The former Bellport High School principal, who is alleging that he was fired last school year because he refused to change the grade of a high school football player, will file a wrongful-termination lawsuit against superintendent Joe Cipp Jr. and other administrators.
The former principal, Kevin O’Connell, said at a press conference on Tuesday he was “expected by my immediate supervisors to do something that is contrary to procedure and process,” when he was allegedly asked to boost the grades of Ryan Sloan, who is now a freshman at Syracuse University.
O’Connell said he was terminated after he refused to instruct a math teacher to adjust Sloan’s grades, in order for him to earn a full athletic scholarship to Syracuse. Sloan and Cipp have denied the claims made by O’Connell, who is now an administrator at Roosevelt High School. Cipp has also served as the school’s football coach and gained “legendary” status for turning around the football program, O’Connell said.
“He is the man of the town,” O’Connell added.
But Cipp never directly instructed O’Connell to change the grade, the former principal said. “The only comment made was that he needed to have a [certain grade],” said O’Connell. “And that’s where the comments stopped.”
O’Connell’s attorney said they plan to sue for $1 million.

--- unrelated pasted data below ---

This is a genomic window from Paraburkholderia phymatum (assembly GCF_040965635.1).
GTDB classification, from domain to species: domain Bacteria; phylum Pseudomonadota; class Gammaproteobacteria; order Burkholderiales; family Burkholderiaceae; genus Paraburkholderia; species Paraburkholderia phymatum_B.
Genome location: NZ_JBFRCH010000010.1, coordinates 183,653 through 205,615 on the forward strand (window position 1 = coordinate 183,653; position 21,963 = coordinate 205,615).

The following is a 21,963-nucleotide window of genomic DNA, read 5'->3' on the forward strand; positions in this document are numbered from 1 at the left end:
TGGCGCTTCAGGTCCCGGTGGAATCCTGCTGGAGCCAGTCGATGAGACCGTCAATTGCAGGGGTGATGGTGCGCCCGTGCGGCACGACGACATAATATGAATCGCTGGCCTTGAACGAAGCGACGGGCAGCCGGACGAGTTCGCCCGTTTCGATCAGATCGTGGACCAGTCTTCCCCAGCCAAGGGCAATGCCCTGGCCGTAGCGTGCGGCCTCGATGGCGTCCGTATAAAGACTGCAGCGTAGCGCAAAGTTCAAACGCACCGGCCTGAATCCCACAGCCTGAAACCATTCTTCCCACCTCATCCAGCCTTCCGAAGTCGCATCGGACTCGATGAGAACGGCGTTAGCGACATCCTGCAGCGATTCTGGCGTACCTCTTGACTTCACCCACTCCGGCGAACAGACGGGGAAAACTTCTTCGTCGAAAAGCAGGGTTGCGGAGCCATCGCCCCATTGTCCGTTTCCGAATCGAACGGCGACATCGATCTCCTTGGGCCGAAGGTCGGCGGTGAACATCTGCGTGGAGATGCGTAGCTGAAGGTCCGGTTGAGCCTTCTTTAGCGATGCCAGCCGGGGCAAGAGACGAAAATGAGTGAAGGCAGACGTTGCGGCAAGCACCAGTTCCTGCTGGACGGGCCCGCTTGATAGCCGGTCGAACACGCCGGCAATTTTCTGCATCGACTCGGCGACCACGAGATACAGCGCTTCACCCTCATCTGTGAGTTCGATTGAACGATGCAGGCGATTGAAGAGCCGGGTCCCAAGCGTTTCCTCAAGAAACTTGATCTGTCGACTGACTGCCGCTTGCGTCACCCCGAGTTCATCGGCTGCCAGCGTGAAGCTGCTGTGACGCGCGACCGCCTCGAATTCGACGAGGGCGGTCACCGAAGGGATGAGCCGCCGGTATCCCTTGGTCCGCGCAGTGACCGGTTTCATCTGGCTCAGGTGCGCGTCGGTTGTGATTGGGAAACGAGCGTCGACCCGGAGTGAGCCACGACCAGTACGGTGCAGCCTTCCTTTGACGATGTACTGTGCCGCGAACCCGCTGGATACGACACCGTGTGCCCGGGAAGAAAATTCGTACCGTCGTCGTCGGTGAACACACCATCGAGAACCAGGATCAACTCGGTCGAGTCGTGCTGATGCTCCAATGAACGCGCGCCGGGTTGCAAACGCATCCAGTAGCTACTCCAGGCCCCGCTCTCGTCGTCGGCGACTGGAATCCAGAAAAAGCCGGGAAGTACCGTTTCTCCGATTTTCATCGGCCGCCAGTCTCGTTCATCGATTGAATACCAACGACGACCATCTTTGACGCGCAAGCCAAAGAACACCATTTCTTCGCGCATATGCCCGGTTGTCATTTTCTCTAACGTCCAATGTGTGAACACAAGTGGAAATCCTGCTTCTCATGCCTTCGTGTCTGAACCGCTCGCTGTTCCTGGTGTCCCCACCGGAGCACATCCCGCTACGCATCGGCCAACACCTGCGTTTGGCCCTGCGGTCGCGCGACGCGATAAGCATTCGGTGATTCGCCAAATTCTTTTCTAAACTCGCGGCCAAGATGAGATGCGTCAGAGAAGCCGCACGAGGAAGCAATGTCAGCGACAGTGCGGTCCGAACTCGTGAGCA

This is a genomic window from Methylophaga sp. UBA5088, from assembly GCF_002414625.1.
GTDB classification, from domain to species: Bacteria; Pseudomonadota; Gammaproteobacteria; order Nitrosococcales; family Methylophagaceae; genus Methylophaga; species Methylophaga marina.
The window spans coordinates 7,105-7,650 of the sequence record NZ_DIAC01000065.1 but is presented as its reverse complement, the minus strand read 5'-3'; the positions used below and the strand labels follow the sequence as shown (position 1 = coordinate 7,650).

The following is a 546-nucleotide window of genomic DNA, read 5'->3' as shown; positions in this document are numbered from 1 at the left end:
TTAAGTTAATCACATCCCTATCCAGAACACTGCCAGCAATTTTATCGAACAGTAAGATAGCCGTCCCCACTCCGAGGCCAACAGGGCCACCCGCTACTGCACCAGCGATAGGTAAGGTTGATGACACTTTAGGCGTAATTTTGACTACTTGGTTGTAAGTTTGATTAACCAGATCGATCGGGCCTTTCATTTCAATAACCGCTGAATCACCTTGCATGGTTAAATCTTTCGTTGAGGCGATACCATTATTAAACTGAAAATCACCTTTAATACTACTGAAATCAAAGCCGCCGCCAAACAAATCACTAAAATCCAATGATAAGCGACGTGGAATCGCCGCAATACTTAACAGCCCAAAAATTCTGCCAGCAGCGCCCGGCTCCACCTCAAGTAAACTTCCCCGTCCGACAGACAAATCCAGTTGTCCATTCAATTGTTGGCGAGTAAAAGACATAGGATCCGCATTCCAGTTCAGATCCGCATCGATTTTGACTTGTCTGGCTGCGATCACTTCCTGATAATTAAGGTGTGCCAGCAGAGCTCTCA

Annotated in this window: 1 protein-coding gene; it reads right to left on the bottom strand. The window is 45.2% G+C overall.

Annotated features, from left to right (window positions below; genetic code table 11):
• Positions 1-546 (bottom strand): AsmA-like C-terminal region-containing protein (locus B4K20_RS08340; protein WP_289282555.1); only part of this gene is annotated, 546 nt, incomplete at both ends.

After he was approached by officials to see what can be done about the student’s grades, O’Connell said he had a conversation with the math teacher regarding Sloan’s performance in the classroom, and also explained to administrators that the school would provide him with whatever academic intervention he needed to properly prepare him for the final exam.
“That was received with less than enthusiasm by the superintendent of schools,” O’Connell said.
He added: “I was put in a position where I was fully expected to alter grades for a particular student who was in line to expect a scholarship.”
O’Connell was terminated shortly after his refusal, he said, and wasn’t provided with a documented explanation for his dismissal. He had the ability to receive an official reason in writing within 60 days of his termination, but said he never went that route. O’Connell said that the reason for his firing voiced to him by an administrator was there were “drastic changes” being made.
When administrators were unsuccessful with instructing O’Connell to assist the student, school officials had a secretary go into the system and change the grade, the former principal told the New York Post.
O’Connell said when he was first hired he was told the school’s mission statement was “win on Saturday.”
The attorney for South Country School District wasn’t immediately available for comment.